Taking a daily low-dose (81-mg) aspirin has long been considered a bedrock therapy for people striving to prevent cardiovascular disease (including heart attack and stroke). The reasoning was simple. Aspirin interferes with the formation of blood clots that develop inside blood vessels and can lead to a heart attack or stroke. 

Here’s the rub: Interfering with blood clotting also can lead to harmful bleeding—especially from the stomach. So it’s been a balancing act to identify the people who are most likely to get more help than harm from aspirin therapy.

Until recently, most studies found that the benefit of low-dose aspirin therapy outweighed the risk of bleeding for people with a history of cardiovascular disease (a past heart attack or stroke) and for those with risk factors such as elevated choles­terol, diabetes, high blood pressure or a strong family history of heart attack or stroke. 

New thinking: As researchers have continued to investigate this widely used therapy, a more nuanced view of the individuals who can benefit from daily aspirin—and who is at risk of experiencing more harm than good—has emerged.

What you need to know about a more customized use of aspirin therapy…

How We Got Here

While aspirin therapy has been recommended for decades, the backdrop for its use in preventing cardiovascular disease has changed during that time. The risk of bleeding from aspirin has stayed about the same, but the risk for cardiovascular disease has been going down due to better treatment of key risk factors. Statin drugs have lowered cholesterol, and doctors have been doing a better job of treating diabetes and high blood pressure. Many people have stopped smoking, eliminating another major risk factor.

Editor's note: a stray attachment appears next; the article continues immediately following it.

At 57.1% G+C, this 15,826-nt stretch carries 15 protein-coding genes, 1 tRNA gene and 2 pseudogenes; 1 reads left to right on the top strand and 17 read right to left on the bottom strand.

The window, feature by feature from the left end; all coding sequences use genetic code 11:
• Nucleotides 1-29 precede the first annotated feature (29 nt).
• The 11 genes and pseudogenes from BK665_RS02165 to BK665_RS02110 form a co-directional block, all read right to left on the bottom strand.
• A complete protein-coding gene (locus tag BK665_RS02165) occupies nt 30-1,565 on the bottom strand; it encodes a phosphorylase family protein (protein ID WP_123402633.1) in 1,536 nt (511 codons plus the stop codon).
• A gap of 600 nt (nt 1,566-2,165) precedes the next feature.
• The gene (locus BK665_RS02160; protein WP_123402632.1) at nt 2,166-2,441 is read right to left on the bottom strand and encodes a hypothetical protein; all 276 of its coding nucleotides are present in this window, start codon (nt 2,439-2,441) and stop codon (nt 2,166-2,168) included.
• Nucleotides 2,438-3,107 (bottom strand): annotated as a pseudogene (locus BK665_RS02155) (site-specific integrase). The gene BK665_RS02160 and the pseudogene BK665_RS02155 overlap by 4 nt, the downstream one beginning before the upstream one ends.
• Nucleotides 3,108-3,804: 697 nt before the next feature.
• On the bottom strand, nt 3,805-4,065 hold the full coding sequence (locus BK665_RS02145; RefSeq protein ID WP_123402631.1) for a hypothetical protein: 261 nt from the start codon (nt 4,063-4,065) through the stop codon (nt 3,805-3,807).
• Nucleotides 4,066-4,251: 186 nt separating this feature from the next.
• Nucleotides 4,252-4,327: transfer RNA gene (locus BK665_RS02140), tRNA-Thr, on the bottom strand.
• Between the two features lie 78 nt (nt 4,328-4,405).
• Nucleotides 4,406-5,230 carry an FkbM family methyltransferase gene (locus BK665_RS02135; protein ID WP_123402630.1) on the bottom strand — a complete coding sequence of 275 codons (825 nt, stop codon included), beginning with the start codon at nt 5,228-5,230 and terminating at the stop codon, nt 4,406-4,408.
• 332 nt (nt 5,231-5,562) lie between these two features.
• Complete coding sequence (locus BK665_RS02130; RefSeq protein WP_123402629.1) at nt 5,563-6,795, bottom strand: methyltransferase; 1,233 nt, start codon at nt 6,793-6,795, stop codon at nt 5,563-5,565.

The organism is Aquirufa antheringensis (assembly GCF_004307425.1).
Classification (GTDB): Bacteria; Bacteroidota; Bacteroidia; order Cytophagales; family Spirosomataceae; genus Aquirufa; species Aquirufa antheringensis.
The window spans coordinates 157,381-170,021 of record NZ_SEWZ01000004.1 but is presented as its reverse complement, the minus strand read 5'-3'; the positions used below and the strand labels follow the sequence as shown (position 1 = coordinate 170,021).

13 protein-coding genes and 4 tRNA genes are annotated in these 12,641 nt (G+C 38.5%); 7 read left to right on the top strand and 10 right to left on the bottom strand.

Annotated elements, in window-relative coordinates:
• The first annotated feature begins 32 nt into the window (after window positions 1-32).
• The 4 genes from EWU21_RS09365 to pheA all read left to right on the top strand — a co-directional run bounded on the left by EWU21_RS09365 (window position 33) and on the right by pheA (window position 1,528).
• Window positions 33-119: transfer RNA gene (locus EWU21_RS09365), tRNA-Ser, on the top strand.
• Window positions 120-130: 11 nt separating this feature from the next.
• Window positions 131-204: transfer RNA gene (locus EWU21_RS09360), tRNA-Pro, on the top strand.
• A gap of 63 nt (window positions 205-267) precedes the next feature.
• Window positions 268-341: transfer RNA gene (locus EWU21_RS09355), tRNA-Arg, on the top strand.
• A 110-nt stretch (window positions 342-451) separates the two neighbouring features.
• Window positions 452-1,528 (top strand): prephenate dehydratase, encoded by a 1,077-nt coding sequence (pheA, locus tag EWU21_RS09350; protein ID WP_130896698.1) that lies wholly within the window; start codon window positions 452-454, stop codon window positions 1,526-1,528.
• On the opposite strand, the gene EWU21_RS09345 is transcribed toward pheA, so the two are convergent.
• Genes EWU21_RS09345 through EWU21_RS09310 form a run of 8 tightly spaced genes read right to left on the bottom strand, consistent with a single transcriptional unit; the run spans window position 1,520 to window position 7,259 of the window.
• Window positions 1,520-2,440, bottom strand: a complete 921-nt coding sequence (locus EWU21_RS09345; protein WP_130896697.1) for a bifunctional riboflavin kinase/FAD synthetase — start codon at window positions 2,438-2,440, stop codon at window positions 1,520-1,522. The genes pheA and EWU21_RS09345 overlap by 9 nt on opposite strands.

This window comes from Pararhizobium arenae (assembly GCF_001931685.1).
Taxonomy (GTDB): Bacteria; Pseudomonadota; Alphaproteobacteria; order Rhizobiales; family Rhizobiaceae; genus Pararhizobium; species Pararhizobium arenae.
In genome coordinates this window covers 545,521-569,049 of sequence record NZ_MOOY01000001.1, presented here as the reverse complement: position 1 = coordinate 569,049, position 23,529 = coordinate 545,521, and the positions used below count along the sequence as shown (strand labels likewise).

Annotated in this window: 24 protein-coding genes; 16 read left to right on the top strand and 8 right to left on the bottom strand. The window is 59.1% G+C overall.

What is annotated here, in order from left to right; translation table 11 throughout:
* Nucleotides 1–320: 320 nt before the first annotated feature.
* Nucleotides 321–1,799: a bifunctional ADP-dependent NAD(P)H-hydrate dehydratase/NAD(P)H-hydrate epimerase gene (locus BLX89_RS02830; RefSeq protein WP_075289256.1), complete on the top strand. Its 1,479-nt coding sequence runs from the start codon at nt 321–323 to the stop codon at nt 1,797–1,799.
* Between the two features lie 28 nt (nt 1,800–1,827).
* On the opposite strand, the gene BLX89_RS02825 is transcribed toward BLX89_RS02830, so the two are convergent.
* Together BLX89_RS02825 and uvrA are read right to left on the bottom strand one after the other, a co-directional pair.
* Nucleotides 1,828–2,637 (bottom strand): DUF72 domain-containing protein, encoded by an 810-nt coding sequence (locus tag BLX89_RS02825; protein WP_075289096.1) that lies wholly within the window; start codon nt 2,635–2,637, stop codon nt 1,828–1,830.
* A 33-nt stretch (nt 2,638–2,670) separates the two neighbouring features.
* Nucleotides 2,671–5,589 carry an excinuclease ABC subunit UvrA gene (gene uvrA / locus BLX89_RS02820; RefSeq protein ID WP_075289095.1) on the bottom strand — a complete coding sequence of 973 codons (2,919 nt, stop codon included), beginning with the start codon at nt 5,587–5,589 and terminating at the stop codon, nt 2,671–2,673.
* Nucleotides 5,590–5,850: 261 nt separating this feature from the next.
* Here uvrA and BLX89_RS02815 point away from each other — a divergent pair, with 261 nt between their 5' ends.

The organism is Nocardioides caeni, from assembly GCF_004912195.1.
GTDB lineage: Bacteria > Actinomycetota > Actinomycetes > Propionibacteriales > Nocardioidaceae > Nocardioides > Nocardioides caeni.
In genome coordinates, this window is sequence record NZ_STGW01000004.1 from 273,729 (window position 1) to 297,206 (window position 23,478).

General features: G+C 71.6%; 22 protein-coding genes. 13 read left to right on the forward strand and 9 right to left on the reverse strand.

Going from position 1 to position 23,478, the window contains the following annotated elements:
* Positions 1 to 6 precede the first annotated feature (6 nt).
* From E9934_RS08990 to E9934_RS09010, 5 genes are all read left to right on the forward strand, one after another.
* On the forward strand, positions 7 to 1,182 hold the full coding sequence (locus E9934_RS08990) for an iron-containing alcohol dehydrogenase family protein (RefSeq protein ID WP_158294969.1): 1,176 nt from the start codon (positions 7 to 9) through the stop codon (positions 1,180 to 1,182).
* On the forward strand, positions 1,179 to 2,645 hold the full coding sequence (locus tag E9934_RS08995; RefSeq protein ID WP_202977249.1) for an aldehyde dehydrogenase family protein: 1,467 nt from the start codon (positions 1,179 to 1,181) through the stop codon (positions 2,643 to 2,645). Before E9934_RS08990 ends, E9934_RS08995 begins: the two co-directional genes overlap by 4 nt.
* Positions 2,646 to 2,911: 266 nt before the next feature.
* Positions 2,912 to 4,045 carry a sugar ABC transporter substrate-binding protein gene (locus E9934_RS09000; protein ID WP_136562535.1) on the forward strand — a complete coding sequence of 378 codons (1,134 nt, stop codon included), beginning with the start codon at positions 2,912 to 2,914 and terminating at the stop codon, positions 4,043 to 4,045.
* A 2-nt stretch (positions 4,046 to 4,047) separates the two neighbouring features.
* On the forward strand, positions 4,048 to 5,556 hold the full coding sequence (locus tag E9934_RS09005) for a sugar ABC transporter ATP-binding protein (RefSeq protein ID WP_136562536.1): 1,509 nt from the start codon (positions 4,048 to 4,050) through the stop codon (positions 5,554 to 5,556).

This means that the risk-benefit balance has shifted for people taking a daily low-dose aspirin to prevent a first heart attack or stroke (primary prevention). However, the therapy should still be used by those who have already had a heart attack or stroke. 

This more customized view resulted from three landmark studies that came out in 2018, looking at primary prevention in adults with diabetes…adults at average risk for cardiovascular disease…and older adults. Taken together, these studies found few benefits compared with a consistent risk of bleeding. Note: These studies do not apply to those with preexisting heart disease or stroke. The new studies prompted the American Heart Association (AHA) and the American College of Cardiology (ACC) to update their 2019 guidelines for aspirin therapy in primary prevention. 

Why is the bleeding risk so concerning? With daily aspirin therapy, the main risk for internal bleeding is from a peptic ulcer. These ulcers, which are more common as people age, occur in about one out of 10 people. Bleeding can lead to anemia and the need for hospitalization and blood transfusion if it’s acute.

Back in 2015, AHA guidelines said it was reasonable to use aspirin for primary prevention in anyone with an increased risk for cardiovascular disease and without an increased risk of bleeding. The AHA and ACC now say that people ages 40 to 70 should take it only if they are at significant risk for a first heart attack or stroke, and they are not at increased risk of bleeding, due to such factors as use of blood-thinning medication and a history of peptic ulcer or kidney disease, which also increase bleeding risk. And people over age 70 are strongly discouraged against routine aspirin use for primary prevention.